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Chalone Peak Trail

Intermediate

Trail

3.3 mile 5.3 kilometer point to point
78% Runnable
Intermediate

Elevation

Ascent: 1,695' 516 m
Descent: 0' 0 m
High: 3,305' 1,007 m
Low: 1,611' 491 m

Grade

Avg Grade: 10% (6°)
Max Grade: 25% (14°)

Dogs

No Dogs
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Trail shared by QuinTCM TCM

An open, airy trail offering stunning views from the tallest point in Pinnacles National Park.

QuinTCM TCM

Features Views · Wildflowers

Check for raptor closures before attempting any off-trail hiking or climbing.

Bring lots of water! None is available along the trail.

Description

From Bear Gulch Reservoir, the trail is located on the south side of the dam. The trail follows the contours of the reservoir for a short distance before turning south towards Pinnacles highest points. The trail maintains a steady ascent passed such rock formations as The Sisters, The Love Handles, Kasparek's, Ridge Rock, The Hatchet, Gertie's Pinnacle, The Goal Posts, The Driver, Cortadura Wall, and The Yaks. Eventually, near the end of the run, the trail joins a dirt road before terminating at an old fire lookout tower on North Chalone Peak, the highest point in Pinnacles National Park. The trail is well-maintained and easy to follow. Once you've had your fill, head back the way you came!

To extend this run and before heading back, consider taking the unmaintained South Chalone Peak Trail and the second highest point in the park.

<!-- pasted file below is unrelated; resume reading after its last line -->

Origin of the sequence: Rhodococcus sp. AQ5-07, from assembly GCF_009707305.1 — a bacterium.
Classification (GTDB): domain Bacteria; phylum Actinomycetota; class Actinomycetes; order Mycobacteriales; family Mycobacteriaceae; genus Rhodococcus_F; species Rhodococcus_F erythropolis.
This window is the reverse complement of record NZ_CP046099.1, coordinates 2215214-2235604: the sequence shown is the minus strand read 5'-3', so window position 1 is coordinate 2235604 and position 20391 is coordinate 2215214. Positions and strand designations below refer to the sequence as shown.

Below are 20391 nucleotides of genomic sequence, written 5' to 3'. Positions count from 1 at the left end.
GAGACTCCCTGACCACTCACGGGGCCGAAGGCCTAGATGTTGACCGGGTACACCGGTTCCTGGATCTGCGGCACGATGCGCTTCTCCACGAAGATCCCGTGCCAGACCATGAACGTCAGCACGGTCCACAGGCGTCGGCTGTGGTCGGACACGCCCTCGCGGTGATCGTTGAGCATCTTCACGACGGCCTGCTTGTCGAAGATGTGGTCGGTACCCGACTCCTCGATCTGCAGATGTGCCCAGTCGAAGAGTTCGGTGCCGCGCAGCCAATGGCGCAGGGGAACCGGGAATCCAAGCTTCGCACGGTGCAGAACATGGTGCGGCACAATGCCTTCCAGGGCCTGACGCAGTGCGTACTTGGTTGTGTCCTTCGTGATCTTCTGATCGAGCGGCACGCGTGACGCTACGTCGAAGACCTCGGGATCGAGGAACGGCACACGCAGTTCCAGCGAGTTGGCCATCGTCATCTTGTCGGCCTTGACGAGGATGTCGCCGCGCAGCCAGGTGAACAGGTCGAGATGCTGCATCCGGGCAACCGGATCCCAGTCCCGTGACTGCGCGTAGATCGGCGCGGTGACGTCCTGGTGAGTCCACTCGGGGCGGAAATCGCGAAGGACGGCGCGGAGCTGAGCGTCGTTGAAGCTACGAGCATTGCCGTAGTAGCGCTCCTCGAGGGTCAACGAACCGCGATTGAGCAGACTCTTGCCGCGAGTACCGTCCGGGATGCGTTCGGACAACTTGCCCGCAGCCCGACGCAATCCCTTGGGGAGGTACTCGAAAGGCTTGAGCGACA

Flora & Fauna

Pinnacles is currently one of five release sites for California Condors. The park hosts more than thirty of these scavengers. These birds are best seen in the higher regions of the park and can also often be seen on a hill behind the campsites. Pinnacles is also home to many species of raptors and other birds and is an excellent area for birding.

Wildflowers like Larkspur, California buckeye, Elegant clarkia, California buckwheat, Mariposa lily, Bush poppy, Gray mule-ears, Indian Warrior, California poppy and many others are abundant in spring.

Look for manzanita shrubs interspersed among patches of chaparral.

The park is also home to around 300 different species of lichens, which are easily visible on the many rock formations they color.

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Trail Ratings

  4.3 from 6 votes

#5753

Overall
  4.3 from 6 votes
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4 Star
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Trail Rankings

#559

in California

#5,753

Overall
23 Views Last Month
1,407 Since Apr 8, 2015
Intermediate

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